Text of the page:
Akash: Each team has a different tiger. Yes, we have the same scenes, intentions and objectives, but each tiger is different. I’m a tiger that’s more dominant, more ferocious. You’ll have another tiger that is more cautious and observant. I’m so excited to see how my tiger develops over a month, three months and a year. They encourage us to explore and it is liberating to know you can add more flavour to your tiger.

Is it hard to be in full view and yet not be seen?

Romina: Yes. There is a set of puppetry principles that allows us to disappear. When you’re playing a tiger, you’re very fierce and you’re making big tiger roars. I don’t put the energy into my body or into my face but into the puppet. I find it meditative. You feel everything but you’re sending the energy away. You have to have no ego to go on stage and say, “Don’t look at me, look at this.” Also, you can’t look good unless your whole team looks good so you have to want to be a tiger with your team. When you’re really in sync that’s when you disappear and people will just see a tiger on stage.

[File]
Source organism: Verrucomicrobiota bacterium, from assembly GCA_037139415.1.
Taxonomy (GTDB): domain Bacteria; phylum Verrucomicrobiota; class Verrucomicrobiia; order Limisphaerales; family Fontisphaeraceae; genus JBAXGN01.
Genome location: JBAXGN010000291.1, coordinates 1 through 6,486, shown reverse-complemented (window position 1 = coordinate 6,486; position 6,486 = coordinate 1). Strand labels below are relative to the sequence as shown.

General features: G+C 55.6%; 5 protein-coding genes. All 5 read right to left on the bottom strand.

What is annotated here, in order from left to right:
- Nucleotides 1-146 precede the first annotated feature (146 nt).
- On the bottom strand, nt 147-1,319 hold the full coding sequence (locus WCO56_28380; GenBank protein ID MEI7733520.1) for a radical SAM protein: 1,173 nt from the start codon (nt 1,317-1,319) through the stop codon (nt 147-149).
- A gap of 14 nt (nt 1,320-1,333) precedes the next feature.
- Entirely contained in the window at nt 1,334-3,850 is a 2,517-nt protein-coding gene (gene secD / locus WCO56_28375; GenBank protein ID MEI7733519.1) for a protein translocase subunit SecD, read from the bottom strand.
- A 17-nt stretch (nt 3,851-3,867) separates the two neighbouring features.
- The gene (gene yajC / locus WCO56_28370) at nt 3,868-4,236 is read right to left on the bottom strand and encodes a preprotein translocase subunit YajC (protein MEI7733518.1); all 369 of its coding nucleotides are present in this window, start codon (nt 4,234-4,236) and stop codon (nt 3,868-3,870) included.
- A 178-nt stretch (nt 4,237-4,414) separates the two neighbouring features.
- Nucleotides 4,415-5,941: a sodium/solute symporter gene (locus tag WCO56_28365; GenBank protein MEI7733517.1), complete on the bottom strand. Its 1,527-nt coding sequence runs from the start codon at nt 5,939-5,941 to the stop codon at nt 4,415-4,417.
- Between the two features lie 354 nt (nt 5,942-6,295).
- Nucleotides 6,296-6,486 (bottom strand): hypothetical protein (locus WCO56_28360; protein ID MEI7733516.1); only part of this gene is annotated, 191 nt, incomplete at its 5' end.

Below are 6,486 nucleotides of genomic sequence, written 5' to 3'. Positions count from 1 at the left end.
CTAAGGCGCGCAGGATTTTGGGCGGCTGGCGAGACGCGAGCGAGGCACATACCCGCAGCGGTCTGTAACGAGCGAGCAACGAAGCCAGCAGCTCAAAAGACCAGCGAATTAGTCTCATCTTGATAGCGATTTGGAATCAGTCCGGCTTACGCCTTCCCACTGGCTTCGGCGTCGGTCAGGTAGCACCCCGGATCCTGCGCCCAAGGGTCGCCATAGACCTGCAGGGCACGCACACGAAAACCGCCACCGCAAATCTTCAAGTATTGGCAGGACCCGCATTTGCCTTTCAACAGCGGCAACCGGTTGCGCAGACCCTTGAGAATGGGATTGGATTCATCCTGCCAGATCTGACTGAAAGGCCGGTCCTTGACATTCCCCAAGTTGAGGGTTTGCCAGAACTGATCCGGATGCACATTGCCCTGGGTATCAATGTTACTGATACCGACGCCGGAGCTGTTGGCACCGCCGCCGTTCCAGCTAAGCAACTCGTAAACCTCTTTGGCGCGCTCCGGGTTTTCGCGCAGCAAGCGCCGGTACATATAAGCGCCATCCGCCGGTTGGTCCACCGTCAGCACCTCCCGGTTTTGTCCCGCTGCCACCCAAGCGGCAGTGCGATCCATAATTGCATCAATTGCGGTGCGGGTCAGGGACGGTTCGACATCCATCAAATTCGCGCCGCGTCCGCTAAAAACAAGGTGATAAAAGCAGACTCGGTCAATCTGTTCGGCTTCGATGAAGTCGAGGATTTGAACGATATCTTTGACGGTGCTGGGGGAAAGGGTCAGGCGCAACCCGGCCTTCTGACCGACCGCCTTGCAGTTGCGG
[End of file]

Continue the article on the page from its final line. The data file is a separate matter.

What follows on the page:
Akash: In our first week of rehearsals I went with my actor’s cap on and I had to work on connecting with the puppet so the puppet was more dominant than me. I am a 6ft 1in guy and when I’m on stage you see me. I have learned so much about not overstepping the line: the puppet is the dominant figure and the three puppeteers are part of it. It's such an empowering experience. When you allow yourself to be open and to surrender to the puppet, it can take over your emotions. It makes me feel strong, grounded and emotional – I feel like a tiger.

Are there any places that you're particularly excited about touring to?

Akash: I was born in Anglesey in North Wales and left there in 1993 when I was quite young, but recently we’ve started going back there every year. It’s a nice nostalgic trip that we make back to Wales. We moved to the Midlands, Wolverhampton, where I have friends and family. So Wales, Wolverhampton and Birmingham will be important to me because I have a lot of connections there.